A disease-free mouth is one of the cornerstones of good health and has a positive influence on your dog’s longevity. Pain and discomfort from from rotten teeth and diseased gums completely aside, bacteria from periodontal infection can spread throughout the entire body via the blood stream and damage vital organs. Most commonly affected are liver, kidneys, heart, and lungs.
It’s very important to keep a dog’s teeth clean, the gums conditioned and free of inflammation. Just like in humans, genetics play a large role in how much (or how little) help an individual dog may need with keeping teeth clean. Toy breeds with their tiny jaws and crowded teeth are especially vulnerable.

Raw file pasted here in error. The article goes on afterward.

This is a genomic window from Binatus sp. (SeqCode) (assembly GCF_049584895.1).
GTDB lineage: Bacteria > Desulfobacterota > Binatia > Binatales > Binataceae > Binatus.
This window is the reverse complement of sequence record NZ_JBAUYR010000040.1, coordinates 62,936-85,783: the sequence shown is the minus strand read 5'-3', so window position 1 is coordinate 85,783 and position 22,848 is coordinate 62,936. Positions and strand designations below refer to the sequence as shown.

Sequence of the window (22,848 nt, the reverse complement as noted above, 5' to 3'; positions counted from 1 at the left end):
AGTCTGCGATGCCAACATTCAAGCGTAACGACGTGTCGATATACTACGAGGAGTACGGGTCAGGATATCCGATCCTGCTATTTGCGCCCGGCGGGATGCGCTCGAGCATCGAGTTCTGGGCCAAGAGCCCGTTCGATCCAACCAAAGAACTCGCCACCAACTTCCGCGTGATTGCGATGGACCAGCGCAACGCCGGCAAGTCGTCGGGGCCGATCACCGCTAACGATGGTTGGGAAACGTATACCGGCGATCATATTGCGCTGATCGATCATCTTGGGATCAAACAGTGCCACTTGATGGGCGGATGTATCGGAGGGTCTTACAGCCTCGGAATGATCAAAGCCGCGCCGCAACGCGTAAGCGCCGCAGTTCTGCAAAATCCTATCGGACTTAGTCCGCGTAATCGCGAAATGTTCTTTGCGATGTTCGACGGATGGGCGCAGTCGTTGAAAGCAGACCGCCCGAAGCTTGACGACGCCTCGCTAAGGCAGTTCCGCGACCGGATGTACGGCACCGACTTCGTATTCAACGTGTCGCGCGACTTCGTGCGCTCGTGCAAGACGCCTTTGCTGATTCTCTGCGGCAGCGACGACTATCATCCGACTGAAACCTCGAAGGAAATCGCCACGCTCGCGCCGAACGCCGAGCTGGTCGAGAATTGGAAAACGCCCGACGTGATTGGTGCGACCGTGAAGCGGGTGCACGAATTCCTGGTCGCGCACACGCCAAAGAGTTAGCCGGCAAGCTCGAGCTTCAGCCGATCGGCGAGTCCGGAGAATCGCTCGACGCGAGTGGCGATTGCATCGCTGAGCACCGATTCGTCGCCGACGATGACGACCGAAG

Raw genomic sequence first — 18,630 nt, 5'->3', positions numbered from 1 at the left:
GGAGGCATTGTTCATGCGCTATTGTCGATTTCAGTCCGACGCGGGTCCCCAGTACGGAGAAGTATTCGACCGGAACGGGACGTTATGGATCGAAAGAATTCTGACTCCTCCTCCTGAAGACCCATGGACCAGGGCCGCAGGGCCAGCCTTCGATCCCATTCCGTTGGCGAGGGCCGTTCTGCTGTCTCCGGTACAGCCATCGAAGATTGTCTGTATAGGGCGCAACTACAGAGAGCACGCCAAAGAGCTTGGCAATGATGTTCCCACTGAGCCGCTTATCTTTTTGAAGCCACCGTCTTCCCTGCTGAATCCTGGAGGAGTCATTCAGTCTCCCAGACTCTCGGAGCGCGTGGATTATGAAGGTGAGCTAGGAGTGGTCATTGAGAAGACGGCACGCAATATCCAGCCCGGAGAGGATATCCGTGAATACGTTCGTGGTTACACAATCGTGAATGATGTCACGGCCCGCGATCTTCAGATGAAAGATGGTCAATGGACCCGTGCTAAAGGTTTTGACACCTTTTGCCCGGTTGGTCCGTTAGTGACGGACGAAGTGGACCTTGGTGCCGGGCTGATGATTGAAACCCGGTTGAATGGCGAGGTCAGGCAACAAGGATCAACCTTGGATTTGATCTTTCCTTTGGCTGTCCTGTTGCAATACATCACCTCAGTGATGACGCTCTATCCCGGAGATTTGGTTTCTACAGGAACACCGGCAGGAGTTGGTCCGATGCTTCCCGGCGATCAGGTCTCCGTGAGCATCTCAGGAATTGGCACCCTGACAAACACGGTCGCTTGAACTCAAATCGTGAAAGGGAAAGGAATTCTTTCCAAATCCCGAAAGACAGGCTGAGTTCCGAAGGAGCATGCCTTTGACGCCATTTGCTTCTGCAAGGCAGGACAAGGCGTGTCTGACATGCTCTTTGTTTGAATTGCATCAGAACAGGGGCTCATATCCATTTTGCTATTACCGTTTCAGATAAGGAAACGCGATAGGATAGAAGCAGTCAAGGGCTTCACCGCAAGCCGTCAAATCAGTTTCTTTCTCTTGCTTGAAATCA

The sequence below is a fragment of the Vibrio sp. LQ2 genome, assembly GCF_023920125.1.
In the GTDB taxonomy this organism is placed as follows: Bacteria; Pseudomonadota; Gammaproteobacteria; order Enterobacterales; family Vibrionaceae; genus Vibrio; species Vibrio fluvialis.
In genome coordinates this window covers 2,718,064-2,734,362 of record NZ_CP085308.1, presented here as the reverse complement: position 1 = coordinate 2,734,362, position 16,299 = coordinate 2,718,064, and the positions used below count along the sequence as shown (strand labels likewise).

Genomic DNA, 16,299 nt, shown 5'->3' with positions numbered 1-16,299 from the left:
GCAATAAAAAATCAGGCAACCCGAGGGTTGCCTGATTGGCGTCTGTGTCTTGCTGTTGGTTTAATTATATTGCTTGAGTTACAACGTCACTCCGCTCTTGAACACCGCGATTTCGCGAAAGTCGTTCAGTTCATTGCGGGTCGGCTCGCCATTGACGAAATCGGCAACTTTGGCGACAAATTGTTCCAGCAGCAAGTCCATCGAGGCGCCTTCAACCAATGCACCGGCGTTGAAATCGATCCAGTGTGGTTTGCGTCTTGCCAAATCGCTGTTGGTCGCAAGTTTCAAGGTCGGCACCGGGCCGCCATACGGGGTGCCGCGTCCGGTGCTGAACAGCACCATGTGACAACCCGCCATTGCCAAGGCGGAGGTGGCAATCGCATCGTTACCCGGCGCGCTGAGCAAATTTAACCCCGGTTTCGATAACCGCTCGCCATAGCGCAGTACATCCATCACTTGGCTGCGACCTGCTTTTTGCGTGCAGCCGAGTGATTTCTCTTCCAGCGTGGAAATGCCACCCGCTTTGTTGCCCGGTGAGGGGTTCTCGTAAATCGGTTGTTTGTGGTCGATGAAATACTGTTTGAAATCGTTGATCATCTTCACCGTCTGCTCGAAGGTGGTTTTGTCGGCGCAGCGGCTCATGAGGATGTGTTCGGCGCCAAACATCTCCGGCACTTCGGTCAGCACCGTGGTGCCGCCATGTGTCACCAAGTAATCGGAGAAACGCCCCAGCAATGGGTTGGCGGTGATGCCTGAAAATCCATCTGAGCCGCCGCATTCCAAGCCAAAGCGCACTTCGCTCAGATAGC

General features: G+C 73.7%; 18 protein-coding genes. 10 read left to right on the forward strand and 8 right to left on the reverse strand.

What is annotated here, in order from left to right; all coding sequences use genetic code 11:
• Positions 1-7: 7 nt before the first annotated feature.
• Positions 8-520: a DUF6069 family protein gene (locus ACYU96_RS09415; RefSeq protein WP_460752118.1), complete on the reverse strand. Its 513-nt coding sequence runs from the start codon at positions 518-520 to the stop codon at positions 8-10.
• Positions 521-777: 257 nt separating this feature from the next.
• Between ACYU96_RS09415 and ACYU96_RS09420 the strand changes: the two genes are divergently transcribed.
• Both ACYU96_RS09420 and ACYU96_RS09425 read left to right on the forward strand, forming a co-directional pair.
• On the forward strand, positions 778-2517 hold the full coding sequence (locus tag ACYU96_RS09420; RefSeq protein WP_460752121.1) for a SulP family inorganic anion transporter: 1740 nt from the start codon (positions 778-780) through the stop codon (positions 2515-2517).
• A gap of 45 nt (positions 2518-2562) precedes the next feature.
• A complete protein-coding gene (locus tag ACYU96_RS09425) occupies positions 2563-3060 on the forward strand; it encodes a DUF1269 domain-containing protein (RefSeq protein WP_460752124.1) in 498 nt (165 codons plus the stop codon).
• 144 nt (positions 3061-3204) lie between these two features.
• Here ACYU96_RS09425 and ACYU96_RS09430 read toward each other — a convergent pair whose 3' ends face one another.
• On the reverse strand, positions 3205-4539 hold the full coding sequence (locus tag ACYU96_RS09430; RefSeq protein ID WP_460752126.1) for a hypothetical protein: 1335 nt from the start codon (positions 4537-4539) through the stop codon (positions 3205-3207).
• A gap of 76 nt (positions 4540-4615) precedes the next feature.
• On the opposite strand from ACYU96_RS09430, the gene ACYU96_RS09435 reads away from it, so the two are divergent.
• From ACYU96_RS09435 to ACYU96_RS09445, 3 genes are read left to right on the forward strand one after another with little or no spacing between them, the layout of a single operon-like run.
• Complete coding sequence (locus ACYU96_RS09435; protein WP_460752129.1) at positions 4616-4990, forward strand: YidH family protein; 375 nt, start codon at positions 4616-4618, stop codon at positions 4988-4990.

Diligent dental care at home can greatly reduce, or even eliminate, the need for professional teeth cleaning performed under anesthesia, especially when you are not feeding commercial dry food and treats high in starches and sugars.
If you haven’t spent much thought about your dog’s dental health in the past, this is the time to do it – many vet offices offer a discount throughout the month of February, and some pet insurances offer partial reimbursements for dental cleaning.